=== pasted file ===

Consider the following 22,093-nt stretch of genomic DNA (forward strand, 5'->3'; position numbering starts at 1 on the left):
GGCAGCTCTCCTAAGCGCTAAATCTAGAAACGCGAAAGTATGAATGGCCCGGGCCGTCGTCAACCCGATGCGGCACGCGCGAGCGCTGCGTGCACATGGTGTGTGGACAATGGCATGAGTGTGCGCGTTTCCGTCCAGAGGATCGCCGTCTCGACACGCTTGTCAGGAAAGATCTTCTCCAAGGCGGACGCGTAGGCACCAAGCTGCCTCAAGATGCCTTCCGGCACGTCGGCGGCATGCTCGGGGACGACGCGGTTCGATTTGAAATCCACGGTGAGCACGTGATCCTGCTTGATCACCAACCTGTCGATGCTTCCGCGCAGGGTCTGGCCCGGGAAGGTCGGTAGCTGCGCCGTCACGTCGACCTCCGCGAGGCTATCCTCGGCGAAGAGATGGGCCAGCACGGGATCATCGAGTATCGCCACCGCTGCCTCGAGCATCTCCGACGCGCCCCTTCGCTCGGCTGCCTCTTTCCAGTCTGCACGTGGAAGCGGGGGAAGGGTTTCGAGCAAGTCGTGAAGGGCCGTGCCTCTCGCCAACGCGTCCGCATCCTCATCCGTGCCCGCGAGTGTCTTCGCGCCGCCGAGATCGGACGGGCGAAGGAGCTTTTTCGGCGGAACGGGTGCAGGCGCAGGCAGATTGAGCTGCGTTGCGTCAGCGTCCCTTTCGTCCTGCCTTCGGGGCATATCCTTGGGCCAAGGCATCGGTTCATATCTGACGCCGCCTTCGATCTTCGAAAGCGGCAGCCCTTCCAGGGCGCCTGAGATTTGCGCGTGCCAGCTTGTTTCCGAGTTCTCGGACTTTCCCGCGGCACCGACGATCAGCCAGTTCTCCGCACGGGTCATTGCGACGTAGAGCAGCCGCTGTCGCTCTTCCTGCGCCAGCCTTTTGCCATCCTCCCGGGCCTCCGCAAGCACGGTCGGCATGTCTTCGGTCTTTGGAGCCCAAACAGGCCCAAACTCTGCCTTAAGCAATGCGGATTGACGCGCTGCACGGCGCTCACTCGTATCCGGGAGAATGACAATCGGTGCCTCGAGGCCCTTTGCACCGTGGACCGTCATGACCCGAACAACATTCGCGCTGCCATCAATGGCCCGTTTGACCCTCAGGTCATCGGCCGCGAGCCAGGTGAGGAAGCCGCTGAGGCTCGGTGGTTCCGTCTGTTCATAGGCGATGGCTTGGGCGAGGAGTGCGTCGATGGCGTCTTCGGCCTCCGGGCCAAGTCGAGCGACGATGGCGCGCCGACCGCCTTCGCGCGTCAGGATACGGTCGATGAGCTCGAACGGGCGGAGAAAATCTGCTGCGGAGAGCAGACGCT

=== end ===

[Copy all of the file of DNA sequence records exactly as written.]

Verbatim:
Consider the following 22,093-nt stretch of genomic DNA (forward strand, 5'->3'; position numbering starts at 1 on the left):
GGCAGCTCTCCTAAGCGCTAAATCTAGAAACGCGAAAGTATGAATGGCCCGGGCCGTCGTCAACCCGATGCGGCACGCGCGAGCGCTGCGTGCACATGGTGTGTGGACAATGGCATGAGTGTGCGCGTTTCCGTCCAGAGGATCGCCGTCTCGACACGCTTGTCAGGAAAGATCTTCTCCAAGGCGGACGCGTAGGCACCAAGCTGCCTCAAGATGCCTTCCGGCACGTCGGCGGCATGCTCGGGGACGACGCGGTTCGATTTGAAATCCACGGTGAGCACGTGATCCTGCTTGATCACCAACCTGTCGATGCTTCCGCGCAGGGTCTGGCCCGGGAAGGTCGGTAGCTGCGCCGTCACGTCGACCTCCGCGAGGCTATCCTCGGCGAAGAGATGGGCCAGCACGGGATCATCGAGTATCGCCACCGCTGCCTCGAGCATCTCCGACGCGCCCCTTCGCTCGGCTGCCTCTTTCCAGTCTGCACGTGGAAGCGGGGGAAGGGTTTCGAGCAAGTCGTGAAGGGCCGTGCCTCTCGCCAACGCGTCCGCATCCTCATCCGTGCCCGCGAGTGTCTTCGCGCCGCCGAGATCGGACGGGCGAAGGAGCTTTTTCGGCGGAACGGGTGCAGGCGCAGGCAGATTGAGCTGCGTTGCGTCAGCGTCCCTTTCGTCCTGCCTTCGGGGCATATCCTTGGGCCAAGGCATCGGTTCATATCTGACGCCGCCTTCGATCTTCGAAAGCGGCAGCCCTTCCAGGGCGCCTGAGATTTGCGCGTGCCAGCTTGTTTCCGAGTTCTCGGACTTTCCCGCGGCACCGACGATCAGCCAGTTCTCCGCACGGGTCATTGCGACGTAGAGCAGCCGCTGTCGCTCTTCCTGCGCCAGCCTTTTGCCATCCTCCCGGGCCTCCGCAAGCACGGTCGGCATGTCTTCGGTCTTTGGAGCCCAAACAGGCCCAAACTCTGCCTTAAGCAATGCGGATTGACGCGCTGCACGGCGCTCACTCGTATCCGGGAGAATGACAATCGGTGCCTCGAGGCCCTTTGCACCGTGGACCGTCATGACCCGAACAACATTCGCGCTGCCATCAATGGCCCGTTTGACCCTCAGGTCATCGGCCGCGAGCCAGGTGAGGAAGCCGCTGAGGCTCGGTGGTTCCGTCTGTTCATAGGCGATGGCTTGGGCGAGGAGTGCGTCGATGGCGTCTTCGGCCTCCGGGCCAAGTCGAGCGACGATGGCGCGCCGACCGCCTTCGCGCGTCAGGATACGGTCGATGAGCTCGAACGGGCGGAGAAAATCTGCTGCGGAGAGCAGACGCT